The circulating PBEF/NAMPT/visfatin level is associated with a beneficial blood lipid profile

P. Wang, M.M. van Greevenbroek, F.G. Bouwman, M.C. Brouwers, C.J.H. van der Kallen, E. Smit, J. Keijer, E.C. Mariman*

*Corresponding author for this work

Research output: Contribution to journalArticleAcademicpeer-review


Visfatin with the official gene name pre-B cell colony-enhancing factor 1 (PBEF) and the protein name nicotinamide phosphoribosyltransferase (NAMPT) is a recently discovered adipocyte-secreted protein that was shown by some to be associated with visceral fat and insulin resistance. To explore the link between PBEF/NAMPT/visfatin and lipid metabolism, we analyzed the relation of its plasma level with several parameters of adiposity, insulin resistance and the circulating blood lipid profile in a group of general population (n = 40) and a group of subjects who are genetically predisposed to insulin resistance and hyperlipidemia (n = 35). In both groups and pooled cohort, PBEF/NAMPT/visfatin lacked association with whole body adiposity, but correlated positively with HDL-cholesterol and negatively with triglycerides. The data suggested a negative correlation of the PBEF level with visceral fat and insulin resistance. But this negative correlation completely disappeared after adjustment for lipid profile. We concluded that circulating PBEF/NAMPT/visfatin level is an indicator of beneficial lipid profile in non-diabetic Caucasian subjects. The relation to lipid metabolism does not depend on visceral obesity and insulin resistance, but may be linked to its enzymatic function in NAD metabolism.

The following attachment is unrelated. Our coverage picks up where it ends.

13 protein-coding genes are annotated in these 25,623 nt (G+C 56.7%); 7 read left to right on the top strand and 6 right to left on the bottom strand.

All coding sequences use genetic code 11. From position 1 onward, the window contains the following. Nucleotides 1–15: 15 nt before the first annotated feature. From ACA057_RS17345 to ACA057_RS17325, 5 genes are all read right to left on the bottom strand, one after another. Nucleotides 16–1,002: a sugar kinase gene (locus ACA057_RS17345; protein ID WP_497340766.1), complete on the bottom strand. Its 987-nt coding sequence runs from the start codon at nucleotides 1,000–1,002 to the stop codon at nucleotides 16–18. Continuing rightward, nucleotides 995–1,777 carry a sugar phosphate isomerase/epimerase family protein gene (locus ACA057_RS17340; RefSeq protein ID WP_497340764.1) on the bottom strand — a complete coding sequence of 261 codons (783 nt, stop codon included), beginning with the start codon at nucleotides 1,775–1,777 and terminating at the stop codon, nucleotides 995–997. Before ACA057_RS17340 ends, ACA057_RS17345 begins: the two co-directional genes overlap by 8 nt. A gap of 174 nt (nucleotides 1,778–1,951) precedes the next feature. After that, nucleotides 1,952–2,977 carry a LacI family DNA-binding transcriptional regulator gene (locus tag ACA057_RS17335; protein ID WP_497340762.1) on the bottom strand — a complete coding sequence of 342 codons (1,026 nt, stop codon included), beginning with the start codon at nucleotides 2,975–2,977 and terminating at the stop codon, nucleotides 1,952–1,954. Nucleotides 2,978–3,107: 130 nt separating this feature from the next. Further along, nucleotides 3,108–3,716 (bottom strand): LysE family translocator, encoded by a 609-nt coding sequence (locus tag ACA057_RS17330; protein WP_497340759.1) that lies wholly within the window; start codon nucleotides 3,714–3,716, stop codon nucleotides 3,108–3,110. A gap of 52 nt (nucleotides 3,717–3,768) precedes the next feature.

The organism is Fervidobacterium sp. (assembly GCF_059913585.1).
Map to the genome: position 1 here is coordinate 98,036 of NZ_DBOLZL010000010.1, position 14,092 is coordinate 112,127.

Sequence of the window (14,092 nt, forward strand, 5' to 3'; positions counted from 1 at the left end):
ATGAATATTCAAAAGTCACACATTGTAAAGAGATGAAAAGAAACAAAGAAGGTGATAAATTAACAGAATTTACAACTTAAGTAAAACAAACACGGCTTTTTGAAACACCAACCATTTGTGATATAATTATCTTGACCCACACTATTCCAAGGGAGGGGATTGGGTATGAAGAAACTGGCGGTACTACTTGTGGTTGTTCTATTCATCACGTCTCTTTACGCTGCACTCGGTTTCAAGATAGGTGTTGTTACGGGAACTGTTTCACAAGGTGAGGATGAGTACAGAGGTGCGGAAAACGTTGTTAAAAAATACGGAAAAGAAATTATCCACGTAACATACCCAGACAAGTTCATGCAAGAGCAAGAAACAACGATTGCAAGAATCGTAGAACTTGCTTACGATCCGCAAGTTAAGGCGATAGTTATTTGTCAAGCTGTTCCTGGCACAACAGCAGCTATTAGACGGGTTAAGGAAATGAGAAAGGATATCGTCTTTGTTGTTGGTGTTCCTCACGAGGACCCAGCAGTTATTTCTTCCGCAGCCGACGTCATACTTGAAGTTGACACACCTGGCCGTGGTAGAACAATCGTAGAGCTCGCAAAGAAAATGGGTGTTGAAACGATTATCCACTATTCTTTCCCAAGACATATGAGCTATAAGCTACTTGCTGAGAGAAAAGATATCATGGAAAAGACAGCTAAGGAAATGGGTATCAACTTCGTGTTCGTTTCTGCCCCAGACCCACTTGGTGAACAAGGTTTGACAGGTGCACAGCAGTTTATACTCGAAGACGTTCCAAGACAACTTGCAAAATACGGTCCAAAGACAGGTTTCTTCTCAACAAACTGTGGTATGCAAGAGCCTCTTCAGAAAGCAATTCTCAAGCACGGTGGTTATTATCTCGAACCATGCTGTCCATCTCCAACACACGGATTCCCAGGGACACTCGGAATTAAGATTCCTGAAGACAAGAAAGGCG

Original languageEnglish
Pages (from-to)971-976
JournalPflugers Archiv-European Journal of Physiology
Issue number6
Publication statusPublished - 1 Jan 2007

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